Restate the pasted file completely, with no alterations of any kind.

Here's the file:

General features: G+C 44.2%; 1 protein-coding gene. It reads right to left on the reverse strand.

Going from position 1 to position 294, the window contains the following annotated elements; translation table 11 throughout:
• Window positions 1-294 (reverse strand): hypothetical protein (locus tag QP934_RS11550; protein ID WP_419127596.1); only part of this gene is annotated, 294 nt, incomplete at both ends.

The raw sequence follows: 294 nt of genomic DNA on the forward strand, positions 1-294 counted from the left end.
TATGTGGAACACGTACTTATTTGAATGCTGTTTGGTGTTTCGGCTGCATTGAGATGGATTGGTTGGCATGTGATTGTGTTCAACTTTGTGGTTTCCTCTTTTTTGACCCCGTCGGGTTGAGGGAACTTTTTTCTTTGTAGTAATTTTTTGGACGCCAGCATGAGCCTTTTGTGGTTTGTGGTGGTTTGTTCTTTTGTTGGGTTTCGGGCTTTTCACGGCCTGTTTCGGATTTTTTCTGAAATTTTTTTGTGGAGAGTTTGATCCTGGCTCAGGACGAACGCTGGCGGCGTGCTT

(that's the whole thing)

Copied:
General features: G+C 44.2%; 1 protein-coding gene. It reads right to left on the reverse strand.

Going from position 1 to position 294, the window contains the following annotated elements; translation table 11 throughout:
• Window positions 1-294 (reverse strand): hypothetical protein (locus tag QP934_RS11550; protein ID WP_419127596.1); only part of this gene is annotated, 294 nt, incomplete at both ends.

The raw sequence follows: 294 nt of genomic DNA on the forward strand, positions 1-294 counted from the left end.
TATGTGGAACACGTACTTATTTGAATGCTGTTTGGTGTTTCGGCTGCATTGAGATGGATTGGTTGGCATGTGATTGTGTTCAACTTTGTGGTTTCCTCTTTTTTGACCCCGTCGGGTTGAGGGAACTTTTTTCTTTGTAGTAATTTTTTGGACGCCAGCATGAGCCTTTTGTGGTTTGTGGTGGTTTGTTCTTTTGTTGGGTTTCGGGCTTTTCACGGCCTGTTTCGGATTTTTTCTGAAATTTTTTTGTGGAGAGTTTGATCCTGGCTCAGGACGAACGCTGGCGGCGTGCTT